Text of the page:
“Thanks to the economic crisis, bartending got upgraded from a job to a career.”
– Goldman Sachs Elevator Gossip
[Disclaimer: For this post, please place the word “allegedly” in front of any legally questionable content that you see.]
It was Spring Break and I needed money. One hundred and twenty-eight dollars to be exact. I had to pay for the copy editing of Brains & Brawn, renew my quarterly gym membership, finance my going out expenses, purchase some juicing carrots, and buy a new tub of protein powder. Since no business is willing to hire an employee for only one week, I had to get creative with my revenue streams. What follows are the actual three jobs that I did to cover my expenditures:
Recycling metal is one of the easiest ways to make money. There are no start up costs and it takes no skill. I’ve been scrapping cans and wire since before I hit puberty.
When I was thirteen my family moved into a house whose former owner was an alcoholic. Our property was littered with thousands of beer cans. Rather than hiring someone to clean up the property, my parents told my brother and I that we could keep the profits from any cans that we collected. By midsummer, I’d made over three hundred dollars. Not bad for a kid who wasn’t even old enough to work at McDonald’s.
Last weekend I decided to retry my hand at scrapping metal.
I ended up spending about two hours stripping the plastic coating off of old copper wiring (it’s worth more that way), and earned about fifteen dollars from the ordeal. While it works out to being sightly less than minimum wage, I had zero investment and got paid the same day. When the weather clears up, I plan on doing some larger scale scrapping and will probably earn a couple hundred for an afternoon’s worth hard work.
Earnings: $15 for two hours (not horrible, it covered my weekend expenses).
I want to issue another disclaimer: If you’re planning on doing this side hustle, please use some common sense when locating an employer. While most people are pretty decent, there is still a chance that you could end up working for some psychopath. Or a really cheap old dude, who’ll refuse to pay you (it’s happened to me before).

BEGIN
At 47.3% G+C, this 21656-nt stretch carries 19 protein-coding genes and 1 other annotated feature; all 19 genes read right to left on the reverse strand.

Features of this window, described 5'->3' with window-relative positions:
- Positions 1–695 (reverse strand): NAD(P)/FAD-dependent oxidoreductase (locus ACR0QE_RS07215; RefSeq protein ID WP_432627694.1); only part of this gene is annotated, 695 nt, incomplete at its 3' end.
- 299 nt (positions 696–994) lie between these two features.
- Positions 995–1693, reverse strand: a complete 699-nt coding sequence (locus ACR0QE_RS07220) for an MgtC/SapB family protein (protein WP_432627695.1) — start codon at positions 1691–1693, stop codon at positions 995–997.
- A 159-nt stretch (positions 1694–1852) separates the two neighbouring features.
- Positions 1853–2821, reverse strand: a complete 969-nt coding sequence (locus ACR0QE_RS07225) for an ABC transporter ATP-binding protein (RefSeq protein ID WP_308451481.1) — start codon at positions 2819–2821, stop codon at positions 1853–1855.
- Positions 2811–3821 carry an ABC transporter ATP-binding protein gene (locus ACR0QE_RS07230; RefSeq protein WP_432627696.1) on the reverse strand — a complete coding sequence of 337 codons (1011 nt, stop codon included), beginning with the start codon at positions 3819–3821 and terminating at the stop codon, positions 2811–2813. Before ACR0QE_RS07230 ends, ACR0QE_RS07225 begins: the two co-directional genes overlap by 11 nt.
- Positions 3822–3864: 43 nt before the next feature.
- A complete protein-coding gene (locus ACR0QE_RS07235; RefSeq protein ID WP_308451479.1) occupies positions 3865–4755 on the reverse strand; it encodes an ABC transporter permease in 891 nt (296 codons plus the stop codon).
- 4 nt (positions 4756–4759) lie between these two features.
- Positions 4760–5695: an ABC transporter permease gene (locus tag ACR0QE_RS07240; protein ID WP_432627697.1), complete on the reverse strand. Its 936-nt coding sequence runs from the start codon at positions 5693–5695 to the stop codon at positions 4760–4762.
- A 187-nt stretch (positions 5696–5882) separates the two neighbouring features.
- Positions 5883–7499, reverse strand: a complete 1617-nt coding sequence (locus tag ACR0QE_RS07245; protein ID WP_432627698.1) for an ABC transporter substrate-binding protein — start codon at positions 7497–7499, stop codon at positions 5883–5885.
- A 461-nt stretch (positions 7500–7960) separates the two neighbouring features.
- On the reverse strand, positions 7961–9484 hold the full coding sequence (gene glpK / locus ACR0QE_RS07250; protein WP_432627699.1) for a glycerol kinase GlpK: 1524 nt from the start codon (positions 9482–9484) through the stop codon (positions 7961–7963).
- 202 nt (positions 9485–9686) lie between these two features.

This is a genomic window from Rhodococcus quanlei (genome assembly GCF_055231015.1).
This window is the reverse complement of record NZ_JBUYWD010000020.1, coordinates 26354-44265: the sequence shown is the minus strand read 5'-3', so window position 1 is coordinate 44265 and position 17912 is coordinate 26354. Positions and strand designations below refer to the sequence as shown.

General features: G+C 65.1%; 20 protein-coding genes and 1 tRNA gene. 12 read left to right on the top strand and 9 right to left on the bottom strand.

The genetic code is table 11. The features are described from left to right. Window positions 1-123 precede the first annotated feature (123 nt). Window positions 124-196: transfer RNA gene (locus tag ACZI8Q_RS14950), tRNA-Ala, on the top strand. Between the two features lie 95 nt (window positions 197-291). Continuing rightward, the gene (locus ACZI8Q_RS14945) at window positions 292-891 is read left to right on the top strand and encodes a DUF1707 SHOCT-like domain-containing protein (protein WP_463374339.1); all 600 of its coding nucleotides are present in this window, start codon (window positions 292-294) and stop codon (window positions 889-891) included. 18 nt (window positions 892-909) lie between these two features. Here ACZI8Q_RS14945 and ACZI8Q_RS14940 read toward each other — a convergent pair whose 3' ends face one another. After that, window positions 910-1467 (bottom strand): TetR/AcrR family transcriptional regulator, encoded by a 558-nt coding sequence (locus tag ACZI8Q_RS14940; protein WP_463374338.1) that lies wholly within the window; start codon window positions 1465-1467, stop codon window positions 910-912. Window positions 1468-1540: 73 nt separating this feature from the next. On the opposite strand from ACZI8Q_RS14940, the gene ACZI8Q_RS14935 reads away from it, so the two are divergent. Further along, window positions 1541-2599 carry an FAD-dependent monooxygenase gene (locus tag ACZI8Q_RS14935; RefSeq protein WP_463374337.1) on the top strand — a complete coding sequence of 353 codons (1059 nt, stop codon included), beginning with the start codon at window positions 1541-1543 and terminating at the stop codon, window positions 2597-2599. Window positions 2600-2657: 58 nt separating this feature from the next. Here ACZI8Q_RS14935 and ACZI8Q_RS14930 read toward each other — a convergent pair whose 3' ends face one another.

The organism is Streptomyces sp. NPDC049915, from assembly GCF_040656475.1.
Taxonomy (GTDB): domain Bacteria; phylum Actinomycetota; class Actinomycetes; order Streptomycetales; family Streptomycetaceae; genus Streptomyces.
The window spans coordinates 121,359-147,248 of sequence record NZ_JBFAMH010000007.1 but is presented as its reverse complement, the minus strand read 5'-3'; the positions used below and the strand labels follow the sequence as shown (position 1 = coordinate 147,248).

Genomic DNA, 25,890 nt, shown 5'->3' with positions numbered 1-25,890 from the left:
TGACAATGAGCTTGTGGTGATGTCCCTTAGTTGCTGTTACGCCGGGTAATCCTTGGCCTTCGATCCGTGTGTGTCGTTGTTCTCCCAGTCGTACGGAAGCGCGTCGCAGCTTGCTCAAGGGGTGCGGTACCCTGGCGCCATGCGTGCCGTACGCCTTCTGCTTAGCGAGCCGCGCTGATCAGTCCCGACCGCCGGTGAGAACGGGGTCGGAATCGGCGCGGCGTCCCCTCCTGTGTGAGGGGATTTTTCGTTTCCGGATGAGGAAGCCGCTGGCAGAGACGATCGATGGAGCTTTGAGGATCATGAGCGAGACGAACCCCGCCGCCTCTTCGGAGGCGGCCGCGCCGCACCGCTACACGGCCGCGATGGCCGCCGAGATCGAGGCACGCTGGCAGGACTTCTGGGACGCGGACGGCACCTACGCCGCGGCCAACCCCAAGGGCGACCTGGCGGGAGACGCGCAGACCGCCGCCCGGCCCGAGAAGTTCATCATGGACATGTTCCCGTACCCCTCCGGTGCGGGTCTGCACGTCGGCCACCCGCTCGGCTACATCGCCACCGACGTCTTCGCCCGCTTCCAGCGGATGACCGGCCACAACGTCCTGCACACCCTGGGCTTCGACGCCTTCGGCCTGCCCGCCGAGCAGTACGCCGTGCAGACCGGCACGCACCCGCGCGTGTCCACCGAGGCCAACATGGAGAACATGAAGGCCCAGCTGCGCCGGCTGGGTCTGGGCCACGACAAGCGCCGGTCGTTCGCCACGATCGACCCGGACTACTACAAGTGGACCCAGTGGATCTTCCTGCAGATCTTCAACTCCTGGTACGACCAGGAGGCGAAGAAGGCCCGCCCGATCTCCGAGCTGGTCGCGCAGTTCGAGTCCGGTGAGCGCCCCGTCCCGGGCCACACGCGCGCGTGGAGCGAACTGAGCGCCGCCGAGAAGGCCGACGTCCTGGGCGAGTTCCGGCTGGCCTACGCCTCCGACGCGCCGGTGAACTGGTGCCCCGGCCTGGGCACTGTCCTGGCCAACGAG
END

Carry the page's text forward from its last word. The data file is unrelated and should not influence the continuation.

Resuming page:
Even in a recession physically exerting work never goes out of style. People will always need someone with raw strength to move furniture, dig holes, and do a variety of other strenuous tasks. While this type of work is usually unpleasant, it does have one major benefit: cash payments. When I actually had a job I’d make about $10 an hour (before taxes). Doing day labor I make slightly less, but the money goes straight to my pocket.
Earnings: $120 for a weekend (between this and scrapping metal, I’d financed my whole week in just two days).
The amount of money I make from my online ventures is pathetically low. Per hour, I probably earn as much as a sweatshop worker. On average I earn about $40 a month from blogging and running another small site. Despite this, I am, technically, getting paid to do something I love. How cool is that? Plus, the money I do earn online is usually enough to cover my month’s juicing supplies.
Earnings: Not much… Yet
When I had a regular job, I made about $500 a week. After taxes, transportation fees, and miscellaneous expenditures; I probably walked away with 40% of what I had earned. Nowadays I might make considerably less, but the money is mine and I actually have free time. According to my hasty math, I actually make more now and am more productive than when I worked for someone else. To quote Alec Baldwin’s character from Glengarry Glen Ross: “The money’s out there, you pick it up, it’s yours.”